Finding meaning and purpose in our lives



My client had three options for a new job but she finds herself stuck. She’s just turned 50 and wants to retire by the turn of the next decade so making money is an important goal for her. Of the three options, she’s ambivalent about one, bored with the second, and excited by the third. But the catch is the opportunity that aligns with her passions is unlikely to pay well. It’s a startup and it’s future is uncertain. Her yearning was for work that is meaningful but she feels constrained by her own goal of making money.

Finding meaning in our lives matters because we all want lives that have purpose. We want to work at companies where our contribution matters – where we are seen as contributing because of the range of experience and skills we bring. As customers we want to buy from companies that have values and meaning. We want an economy with purpose – surely we are put on earth for something more than to earn a salary to pay for the next smartphone upgrade?

Another client has reached the highest echelons of the company and has decided she wants to retire in five years. In her career journey, she has made conscious personal sacrifices that to the outsider might look hard to bear, but to her, it was a choice. In five years, she wants to shift gear and take on more voluntary work and non-executive director positions and get a dog. What informs what is in her 5-year plan – also known as the dog-plan – is her desire for having some significant impact on the organization and the people she works with. She wants to leave behind a legacy that matters to herself and her company.

The legacy we leave behind in this world appears to become more important to us as we age. I know that to be true for my own life. Legacy and meaning appear to be so intricately linked to me – without a view on what gives us meaning, how can we craft a legacy that matters to us? And the question of what gives us meaning is no small question.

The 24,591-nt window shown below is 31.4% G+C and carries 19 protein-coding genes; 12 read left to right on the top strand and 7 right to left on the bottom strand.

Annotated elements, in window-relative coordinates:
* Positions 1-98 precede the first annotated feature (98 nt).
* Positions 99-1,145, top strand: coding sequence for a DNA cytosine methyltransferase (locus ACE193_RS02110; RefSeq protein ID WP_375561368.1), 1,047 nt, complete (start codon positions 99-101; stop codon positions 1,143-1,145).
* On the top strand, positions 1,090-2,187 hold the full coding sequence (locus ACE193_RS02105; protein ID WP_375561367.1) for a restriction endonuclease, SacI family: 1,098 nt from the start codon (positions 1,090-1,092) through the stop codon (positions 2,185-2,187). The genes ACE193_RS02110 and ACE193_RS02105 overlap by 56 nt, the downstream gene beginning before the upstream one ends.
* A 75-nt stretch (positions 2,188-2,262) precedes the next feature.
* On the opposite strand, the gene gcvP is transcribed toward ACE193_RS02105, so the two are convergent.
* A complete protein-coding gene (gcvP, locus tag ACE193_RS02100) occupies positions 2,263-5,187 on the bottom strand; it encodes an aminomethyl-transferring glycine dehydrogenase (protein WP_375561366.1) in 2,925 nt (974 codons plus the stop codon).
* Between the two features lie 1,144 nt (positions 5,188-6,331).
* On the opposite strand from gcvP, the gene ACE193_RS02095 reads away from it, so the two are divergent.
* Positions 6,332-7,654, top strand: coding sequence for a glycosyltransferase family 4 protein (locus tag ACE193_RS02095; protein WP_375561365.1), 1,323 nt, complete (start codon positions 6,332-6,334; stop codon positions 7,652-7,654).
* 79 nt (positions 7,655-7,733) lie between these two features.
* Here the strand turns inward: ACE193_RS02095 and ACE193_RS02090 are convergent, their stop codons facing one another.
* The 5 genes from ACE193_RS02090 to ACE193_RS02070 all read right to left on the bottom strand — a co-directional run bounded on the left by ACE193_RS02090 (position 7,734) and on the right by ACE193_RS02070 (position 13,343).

There is a beautiful passage from a speech by John Gardener (also well worth reading) on meaning. It paints beautiful imagery of meaning being woven into our existence like invisible thread.

 “Meaning is not something you stumble across, like the answer to a riddle or the prize in a treasure hunt. Meaning is something you build into your life. You build it out of your own past, out of your affections and loyalties, out of the experience of humankind as it is passed on to you, out of your own talent and understanding, out of the things you believe in, out of the things and people you love, out of the values for which you are willing to sacrifice something. The ingredients are there. You are the only one who can put them together into that unique pattern that will be your life. Let it be a life that has dignity and meaning for you. If it does, then the particular balance of success or failure is of less account.” 

Like all good things, the enjoyment is the process of discovery. We choose to build meaning into our lives. As the passage says, all the ingredients are there. We need only take stock, stop and reflect to find the meaning before us.


Leave a Reply